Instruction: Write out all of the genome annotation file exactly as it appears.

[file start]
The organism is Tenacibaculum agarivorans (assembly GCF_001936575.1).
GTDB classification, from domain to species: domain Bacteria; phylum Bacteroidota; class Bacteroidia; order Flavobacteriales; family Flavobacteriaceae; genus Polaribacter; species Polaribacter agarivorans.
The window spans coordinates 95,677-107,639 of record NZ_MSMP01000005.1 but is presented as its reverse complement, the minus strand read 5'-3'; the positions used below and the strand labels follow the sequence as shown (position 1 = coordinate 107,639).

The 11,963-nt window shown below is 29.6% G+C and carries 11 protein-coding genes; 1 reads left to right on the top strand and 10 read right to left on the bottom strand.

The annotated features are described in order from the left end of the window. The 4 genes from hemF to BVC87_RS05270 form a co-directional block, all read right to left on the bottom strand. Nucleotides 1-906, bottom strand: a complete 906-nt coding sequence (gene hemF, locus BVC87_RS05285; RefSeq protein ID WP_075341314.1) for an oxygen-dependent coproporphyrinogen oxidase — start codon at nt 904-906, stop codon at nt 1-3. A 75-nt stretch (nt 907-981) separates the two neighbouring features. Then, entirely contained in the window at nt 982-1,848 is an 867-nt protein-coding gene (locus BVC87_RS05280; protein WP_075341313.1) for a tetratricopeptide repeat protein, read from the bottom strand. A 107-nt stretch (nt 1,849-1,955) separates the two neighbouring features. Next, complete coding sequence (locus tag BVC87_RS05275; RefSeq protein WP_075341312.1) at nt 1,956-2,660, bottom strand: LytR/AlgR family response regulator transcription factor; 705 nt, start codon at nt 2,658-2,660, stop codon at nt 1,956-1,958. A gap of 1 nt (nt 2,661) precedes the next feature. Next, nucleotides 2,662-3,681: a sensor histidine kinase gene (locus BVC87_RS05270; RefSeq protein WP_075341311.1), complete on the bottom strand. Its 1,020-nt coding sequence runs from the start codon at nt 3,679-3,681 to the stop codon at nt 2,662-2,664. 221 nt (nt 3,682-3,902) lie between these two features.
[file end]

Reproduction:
The organism is Tenacibaculum agarivorans (assembly GCF_001936575.1).
GTDB classification, from domain to species: domain Bacteria; phylum Bacteroidota; class Bacteroidia; order Flavobacteriales; family Flavobacteriaceae; genus Polaribacter; species Polaribacter agarivorans.
The window spans coordinates 95,677-107,639 of record NZ_MSMP01000005.1 but is presented as its reverse complement, the minus strand read 5'-3'; the positions used below and the strand labels follow the sequence as shown (position 1 = coordinate 107,639).

The 11,963-nt window shown below is 29.6% G+C and carries 11 protein-coding genes; 1 reads left to right on the top strand and 10 read right to left on the bottom strand.

The annotated features are described in order from the left end of the window. The 4 genes from hemF to BVC87_RS05270 form a co-directional block, all read right to left on the bottom strand. Nucleotides 1-906, bottom strand: a complete 906-nt coding sequence (gene hemF, locus BVC87_RS05285; RefSeq protein ID WP_075341314.1) for an oxygen-dependent coproporphyrinogen oxidase — start codon at nt 904-906, stop codon at nt 1-3. A 75-nt stretch (nt 907-981) separates the two neighbouring features. Then, entirely contained in the window at nt 982-1,848 is an 867-nt protein-coding gene (locus BVC87_RS05280; protein WP_075341313.1) for a tetratricopeptide repeat protein, read from the bottom strand. A 107-nt stretch (nt 1,849-1,955) separates the two neighbouring features. Next, complete coding sequence (locus tag BVC87_RS05275; RefSeq protein WP_075341312.1) at nt 1,956-2,660, bottom strand: LytR/AlgR family response regulator transcription factor; 705 nt, start codon at nt 2,658-2,660, stop codon at nt 1,956-1,958. A gap of 1 nt (nt 2,661) precedes the next feature. Next, nucleotides 2,662-3,681: a sensor histidine kinase gene (locus BVC87_RS05270; RefSeq protein WP_075341311.1), complete on the bottom strand. Its 1,020-nt coding sequence runs from the start codon at nt 3,679-3,681 to the stop codon at nt 2,662-2,664. 221 nt (nt 3,682-3,902) lie between these two features.